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Cost-driven Foreign Investment Turns Way
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In 1980, the Yantian Industrial Development Zone in Dongguan, Guangdong Province formed its first enterprise, Zhengxin Wool Factory. Under the support of Yantian-born Hong Kong and Taiwan businesspeople, 380 foreign-invested companies were introduced in the following 20 years with the zone open to all foreign investors.
However, a clampdown is now on small processing factories with investment of US$100,000 to 200,000, with many already shut down or being sold.

"Considering the short industrial chain, local government has lose interests in foreign processing projects which have little contribution to local employment and cause severe pollution," said Hu Biliang, a researcher with the Chinese Academy of Social Sciences, who just concluded a visit to the development zone.

This is not a Yantian-specific problem, due to limited land resources, many development zones adopt restrictions on incoming industries, and usually favor high-tech and high-competitiveness industries.

Actually, the attitude of China toward foreign investment has already progressed, while foreign investment structures in China are under adjustment. Investments on low-end manufacturing industries now remain in a torpor in coastal areas, and are gradually transferring to Southeast Asia or west China.

According to the statistics released by the Ministry of Commerce on September 15, actual foreign investment dropped 8.49 percent in August compared with the same period last year. It has been lowered for four consecutive months.

Investment changes route

In Yantian Industrial Development Zone, the government's attitude shift is not of fatal impact to foreign investment. Actually, the operational costs in Dongguan City, such as labor, land and energy costs, have driven low-end enterprises out of the market. Some small factories move to China's hinterland like Anhui and Jiangxi provinces, or even abroad to Vietnam and India.

"These factors cause fierce competition in coastal areas. Traditional foreign-funded processing enterprises such as shoe, hat and suitcase makers were accordingly driven out by high value-added and high-tech enterprises," said Hu. So, although the number of foreign-funded enterprises in Yantian Industrial Development Zone is lowering, tax revenue from the zone has not decreased.

Cost-oriented foreign-funded enterprises in other regions are also experiencing hard times. Jin Bosheng, director of Foreign Investment Research Department under the Chinese Academy of International Trade and Economic Cooperation, said that the age of cost-driven foreign investment will end, and the service sector investment will revive foreign investment in China.

His research shows that Chinese exports' price advantages are now waning, but an official of the National Development and Reform Commission pointed out that overseas relocation of low-value foreign-funded enterprises, which scrape by on tax rebates, is a necessary step.

Recently, local governments are clearing some enterprises away to accomplish energy-saving and environment protection targets set by the central government, affecting both domestic and foreign-funded enterprises. For example, the lead-acid accumulator processing trade has been listed on the non-entry directory.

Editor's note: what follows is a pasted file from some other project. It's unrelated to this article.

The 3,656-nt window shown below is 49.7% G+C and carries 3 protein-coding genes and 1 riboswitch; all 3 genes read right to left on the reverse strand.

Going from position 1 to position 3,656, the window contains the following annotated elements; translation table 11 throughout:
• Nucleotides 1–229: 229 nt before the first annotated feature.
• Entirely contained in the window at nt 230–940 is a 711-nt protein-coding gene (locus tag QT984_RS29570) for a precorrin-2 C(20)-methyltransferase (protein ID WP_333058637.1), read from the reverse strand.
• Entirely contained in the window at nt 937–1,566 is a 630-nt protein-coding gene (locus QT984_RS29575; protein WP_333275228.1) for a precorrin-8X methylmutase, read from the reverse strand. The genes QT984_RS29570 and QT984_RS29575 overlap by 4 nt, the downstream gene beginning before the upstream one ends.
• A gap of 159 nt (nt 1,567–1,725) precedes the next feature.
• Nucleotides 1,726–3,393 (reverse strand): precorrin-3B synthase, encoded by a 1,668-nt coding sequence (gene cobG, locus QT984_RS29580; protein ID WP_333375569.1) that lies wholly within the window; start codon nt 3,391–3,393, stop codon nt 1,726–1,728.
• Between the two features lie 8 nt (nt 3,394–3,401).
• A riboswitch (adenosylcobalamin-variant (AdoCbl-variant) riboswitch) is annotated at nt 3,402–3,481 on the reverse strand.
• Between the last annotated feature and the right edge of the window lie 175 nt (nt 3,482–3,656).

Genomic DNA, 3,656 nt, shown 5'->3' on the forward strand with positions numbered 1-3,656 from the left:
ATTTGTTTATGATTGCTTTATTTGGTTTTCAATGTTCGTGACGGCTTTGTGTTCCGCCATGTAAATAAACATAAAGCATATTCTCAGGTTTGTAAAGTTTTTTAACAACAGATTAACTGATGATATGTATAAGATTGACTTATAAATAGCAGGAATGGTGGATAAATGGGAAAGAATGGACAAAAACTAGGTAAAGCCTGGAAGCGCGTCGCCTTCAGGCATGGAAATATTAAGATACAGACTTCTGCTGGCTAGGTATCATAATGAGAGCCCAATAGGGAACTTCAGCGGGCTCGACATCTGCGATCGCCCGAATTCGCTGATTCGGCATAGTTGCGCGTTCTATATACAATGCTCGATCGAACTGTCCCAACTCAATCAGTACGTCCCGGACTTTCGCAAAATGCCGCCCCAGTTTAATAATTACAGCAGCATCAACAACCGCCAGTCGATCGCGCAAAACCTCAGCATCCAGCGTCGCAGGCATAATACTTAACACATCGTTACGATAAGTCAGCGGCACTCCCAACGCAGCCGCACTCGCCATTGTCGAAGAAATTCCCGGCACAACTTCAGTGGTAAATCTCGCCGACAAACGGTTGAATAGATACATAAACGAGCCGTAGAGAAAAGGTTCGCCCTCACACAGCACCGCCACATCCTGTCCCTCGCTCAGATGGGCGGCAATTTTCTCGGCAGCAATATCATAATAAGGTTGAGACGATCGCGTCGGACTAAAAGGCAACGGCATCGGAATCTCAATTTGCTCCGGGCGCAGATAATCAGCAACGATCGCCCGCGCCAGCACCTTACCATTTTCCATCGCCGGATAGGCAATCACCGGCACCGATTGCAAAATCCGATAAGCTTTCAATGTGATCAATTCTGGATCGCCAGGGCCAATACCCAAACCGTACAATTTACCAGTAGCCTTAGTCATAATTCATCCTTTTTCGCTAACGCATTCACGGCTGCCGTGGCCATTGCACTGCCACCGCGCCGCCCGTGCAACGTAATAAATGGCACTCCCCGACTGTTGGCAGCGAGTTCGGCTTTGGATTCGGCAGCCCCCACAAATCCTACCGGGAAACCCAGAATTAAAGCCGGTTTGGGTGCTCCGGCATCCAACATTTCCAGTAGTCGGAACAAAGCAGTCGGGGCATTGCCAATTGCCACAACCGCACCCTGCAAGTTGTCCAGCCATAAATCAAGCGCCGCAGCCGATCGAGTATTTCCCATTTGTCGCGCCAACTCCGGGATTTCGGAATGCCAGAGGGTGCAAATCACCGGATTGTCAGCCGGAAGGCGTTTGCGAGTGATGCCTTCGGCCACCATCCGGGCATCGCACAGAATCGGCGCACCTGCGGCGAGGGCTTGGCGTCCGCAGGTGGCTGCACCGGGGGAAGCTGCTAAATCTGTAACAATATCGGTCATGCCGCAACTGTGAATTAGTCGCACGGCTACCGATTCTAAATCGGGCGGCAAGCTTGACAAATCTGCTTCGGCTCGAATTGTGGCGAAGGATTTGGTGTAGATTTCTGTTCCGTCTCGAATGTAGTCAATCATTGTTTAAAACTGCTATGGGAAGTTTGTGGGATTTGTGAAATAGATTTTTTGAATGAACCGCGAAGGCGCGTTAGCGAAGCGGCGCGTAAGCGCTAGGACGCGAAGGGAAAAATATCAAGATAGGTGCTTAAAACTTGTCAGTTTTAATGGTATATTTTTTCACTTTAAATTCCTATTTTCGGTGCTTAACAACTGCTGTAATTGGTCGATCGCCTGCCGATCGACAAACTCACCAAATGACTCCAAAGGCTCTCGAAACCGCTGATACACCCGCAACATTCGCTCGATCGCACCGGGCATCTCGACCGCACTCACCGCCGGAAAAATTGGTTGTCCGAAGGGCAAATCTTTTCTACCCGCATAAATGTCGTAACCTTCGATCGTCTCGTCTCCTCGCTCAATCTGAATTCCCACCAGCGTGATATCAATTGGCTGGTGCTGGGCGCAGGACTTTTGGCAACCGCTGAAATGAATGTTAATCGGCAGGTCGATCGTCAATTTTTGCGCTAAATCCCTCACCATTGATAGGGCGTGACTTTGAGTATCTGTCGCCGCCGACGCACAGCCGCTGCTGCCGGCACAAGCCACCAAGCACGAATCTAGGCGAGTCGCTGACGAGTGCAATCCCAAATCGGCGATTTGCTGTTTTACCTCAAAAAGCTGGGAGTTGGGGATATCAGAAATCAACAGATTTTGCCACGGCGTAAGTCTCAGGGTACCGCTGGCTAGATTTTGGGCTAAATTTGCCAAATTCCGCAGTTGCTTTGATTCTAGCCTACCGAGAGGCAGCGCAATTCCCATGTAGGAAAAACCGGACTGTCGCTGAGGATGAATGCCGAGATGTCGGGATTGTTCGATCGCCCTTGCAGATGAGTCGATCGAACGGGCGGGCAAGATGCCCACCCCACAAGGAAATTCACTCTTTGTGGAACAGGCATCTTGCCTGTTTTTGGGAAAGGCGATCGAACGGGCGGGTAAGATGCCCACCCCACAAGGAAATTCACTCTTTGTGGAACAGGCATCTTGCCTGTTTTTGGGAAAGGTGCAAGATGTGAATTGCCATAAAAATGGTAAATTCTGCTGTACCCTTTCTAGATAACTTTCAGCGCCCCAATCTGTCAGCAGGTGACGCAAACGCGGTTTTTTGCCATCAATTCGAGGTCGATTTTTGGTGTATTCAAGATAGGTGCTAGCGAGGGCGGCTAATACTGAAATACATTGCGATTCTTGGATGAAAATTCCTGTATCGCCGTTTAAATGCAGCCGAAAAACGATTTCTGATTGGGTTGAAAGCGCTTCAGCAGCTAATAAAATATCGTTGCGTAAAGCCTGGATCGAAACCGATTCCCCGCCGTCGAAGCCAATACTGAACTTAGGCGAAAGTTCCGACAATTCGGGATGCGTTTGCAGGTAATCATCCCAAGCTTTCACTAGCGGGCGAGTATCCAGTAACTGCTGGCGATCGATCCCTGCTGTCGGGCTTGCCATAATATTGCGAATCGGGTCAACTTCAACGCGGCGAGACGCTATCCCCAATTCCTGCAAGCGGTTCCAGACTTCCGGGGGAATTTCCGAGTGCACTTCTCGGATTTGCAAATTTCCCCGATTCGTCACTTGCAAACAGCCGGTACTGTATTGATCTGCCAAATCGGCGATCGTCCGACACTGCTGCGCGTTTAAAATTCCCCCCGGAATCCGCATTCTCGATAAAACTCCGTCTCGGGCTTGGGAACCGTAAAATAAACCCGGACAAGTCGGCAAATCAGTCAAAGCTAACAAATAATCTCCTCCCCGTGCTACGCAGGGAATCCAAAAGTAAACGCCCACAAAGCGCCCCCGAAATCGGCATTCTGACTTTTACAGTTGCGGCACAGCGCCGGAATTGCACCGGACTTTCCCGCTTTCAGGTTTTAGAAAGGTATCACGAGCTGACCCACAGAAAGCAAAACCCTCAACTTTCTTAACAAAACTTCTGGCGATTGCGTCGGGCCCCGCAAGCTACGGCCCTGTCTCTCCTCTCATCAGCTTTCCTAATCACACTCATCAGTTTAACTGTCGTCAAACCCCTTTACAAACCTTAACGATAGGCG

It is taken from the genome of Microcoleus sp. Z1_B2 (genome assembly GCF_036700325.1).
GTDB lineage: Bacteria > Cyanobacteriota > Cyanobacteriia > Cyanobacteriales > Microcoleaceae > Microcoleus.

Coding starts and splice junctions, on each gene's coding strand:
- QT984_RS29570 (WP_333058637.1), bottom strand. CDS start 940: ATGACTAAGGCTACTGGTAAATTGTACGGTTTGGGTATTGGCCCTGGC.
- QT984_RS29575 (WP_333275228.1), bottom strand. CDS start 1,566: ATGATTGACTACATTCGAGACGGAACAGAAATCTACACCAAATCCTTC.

Replacement period

"After small processing factories are shut down, their land will be reused to build hospitals, schools and large projects with advanced technology and abundant capital," Hu Biliang said, adding that proportion of foreign investment in finance, real estate and customs clearance service increases rapidly.

"Several years later, Yantian will be in front of Shenzhen's service sector," he said.

During the past 20 years, foreign processing companies transformed Yantian Town from a rural backwater into a thriving industrial development zone. Now the industrial upgrade will change it into a part of the Pearl-River delta metropolis.

The utilized foreign investment in China has risen from US$11 billion in 1992 to US$60.3 billion in 2005. However, over 70 percent of such investment was injected into industrial sector, and only 20 percent of them poured into service sector.

Reversely, big cities like Beijing and Shanghai have shown rapid growth in service sector investment. Statistics recently released by Beijing Municipal Bureau of Statistics show that over 60 percent foreign investment flew to service sector in the first half year. In Shanghai, the contractual value of foreign investors in the service sector reached US$4.717 billion, up 30.4 percent from last year with a growth rate 28.7 percent higher than the city average.

Jin Bosheng said that because service sector policies have not been started, investment introduction is now in "an adjustment period," but replacement of the manufacturing industries will not last long.

"We might lose the figure in one or two years, but high-quality foreign investment will still remain high growth," he said.

According to the Ministry of Commerce, it has already accelerated policy-making to encourage foreign investment in such sectors like service outsourcing and research center. In the next five years, China will focus on attracting investment in research and development (R&D), financing, logistics, operational headquarters, professional services, after-sale services, international purchasing and transit business.

( by Tang Fuchun, October 3, 2006)

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